One of the main goals and objectives in writing this unit is the integration of the New Haven district’s content standards in the areas of language arts, social studies, science, mathematics, and social development through the study of simple machines. The scientific connections in the curriculum between simple machines and science are obvious. This unit’s attempt to integrate the social studies, language arts, mathematics, and social development curriculum may not be as clear, yet an important focus of the unit that I hope to get across to the reader.
I focus on four content standards in my aim to create an integrated unit of study on physics. Though it may be too broad as a goal, many other standards that are not here listed will be required, introduced, used, or touched upon. I have chosen at least one of each of the standards on reading, writing, social studies and library media, and technology as the core of the unit.
Although the unit can be adapted to meet the needs of diverse learners, I write it with the content standards in mind for science, mathematics, social studies and language arts specific in the second grade. A list of the content standards that this unit aims to cover in its duration and the tasks the child should be able to perform is located in Appendix A.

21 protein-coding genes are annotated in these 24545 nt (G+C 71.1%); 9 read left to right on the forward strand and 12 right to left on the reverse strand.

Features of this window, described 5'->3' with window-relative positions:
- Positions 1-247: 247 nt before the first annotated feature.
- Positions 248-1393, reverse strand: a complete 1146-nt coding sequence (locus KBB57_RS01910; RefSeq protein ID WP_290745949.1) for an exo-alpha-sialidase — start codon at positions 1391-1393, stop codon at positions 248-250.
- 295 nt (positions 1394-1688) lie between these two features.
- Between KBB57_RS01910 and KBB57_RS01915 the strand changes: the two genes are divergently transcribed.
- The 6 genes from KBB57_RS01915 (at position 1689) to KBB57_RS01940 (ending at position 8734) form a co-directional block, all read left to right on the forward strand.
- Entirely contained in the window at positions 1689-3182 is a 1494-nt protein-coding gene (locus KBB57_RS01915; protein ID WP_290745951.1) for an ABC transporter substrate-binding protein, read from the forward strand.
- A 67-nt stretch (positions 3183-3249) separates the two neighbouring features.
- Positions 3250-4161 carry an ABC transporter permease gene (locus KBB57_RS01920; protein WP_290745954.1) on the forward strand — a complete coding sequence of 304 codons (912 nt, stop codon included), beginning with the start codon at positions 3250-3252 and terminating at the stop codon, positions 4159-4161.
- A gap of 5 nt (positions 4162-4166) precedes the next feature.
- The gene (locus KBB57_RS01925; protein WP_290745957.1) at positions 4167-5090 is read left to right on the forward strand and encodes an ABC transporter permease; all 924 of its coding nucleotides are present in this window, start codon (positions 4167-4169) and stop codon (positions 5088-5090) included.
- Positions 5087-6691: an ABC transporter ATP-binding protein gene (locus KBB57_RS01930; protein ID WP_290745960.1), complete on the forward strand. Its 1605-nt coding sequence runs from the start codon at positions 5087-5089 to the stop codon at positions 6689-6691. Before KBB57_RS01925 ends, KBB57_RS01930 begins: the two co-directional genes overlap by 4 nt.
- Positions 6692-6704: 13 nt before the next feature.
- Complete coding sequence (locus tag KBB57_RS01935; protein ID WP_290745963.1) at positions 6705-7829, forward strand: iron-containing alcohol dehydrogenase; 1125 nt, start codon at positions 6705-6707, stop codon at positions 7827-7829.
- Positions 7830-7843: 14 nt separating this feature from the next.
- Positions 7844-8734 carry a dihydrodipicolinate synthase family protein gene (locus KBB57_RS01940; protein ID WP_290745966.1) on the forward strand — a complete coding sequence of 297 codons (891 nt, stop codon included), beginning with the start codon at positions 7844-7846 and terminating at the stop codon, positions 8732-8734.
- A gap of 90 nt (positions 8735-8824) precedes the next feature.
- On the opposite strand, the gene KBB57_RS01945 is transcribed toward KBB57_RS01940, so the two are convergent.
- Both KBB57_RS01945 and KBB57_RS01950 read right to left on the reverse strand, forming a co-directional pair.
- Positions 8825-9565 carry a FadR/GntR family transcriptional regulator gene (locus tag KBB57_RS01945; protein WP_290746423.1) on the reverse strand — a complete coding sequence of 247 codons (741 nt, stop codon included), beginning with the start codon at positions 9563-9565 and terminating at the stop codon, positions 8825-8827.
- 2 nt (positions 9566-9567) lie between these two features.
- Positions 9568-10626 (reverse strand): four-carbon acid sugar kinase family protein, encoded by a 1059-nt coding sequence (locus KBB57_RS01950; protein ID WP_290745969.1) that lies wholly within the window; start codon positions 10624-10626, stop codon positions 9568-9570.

With the selection of these content standards I intend to set up an environment where the students will be able to explore and learn about the physics concepts involved in simple machines. The question we seek to answer is: what role do simple machines play in our lives?
Students will create representations (visual, written, model, etc.) that reflect the basic principles learned, tell what the principles are, provide information, have a point of view, or demonstrate an appreciation and understanding of simple machines.
The work habits that the unit will focus on will be 1.attending to details, and 2.accuracy. This will be accomplished through questioning techniques, models, reports, and games. The thinking skills that will be focused on will be to sequence and list different simple machines. As a way of developing an interpretation, and making connections, the children will contrast and compare certain elements of one of the simple machines and relate them to classroom and home objects. They will also look for simple machines within complex machines.
Children will be provided with many opportunities to observe the physics principals, with opportunities to create objects with Legos®, links , through writing, by making special projects, movement, etc., which show reflection upon the simple machines and their uses in today’s society.
As the unit progresses, broadening the scope of the questions and making connections among the different simple machines will be the focus. These simple machines will be presented and discovered during science classes and there will be a period to respond to them. At times this will be done individually, in pairs, or small groups. The overall objective is to bring alive some of those principles that are part of the human race and to begin to have a better understanding of all that surrounds us.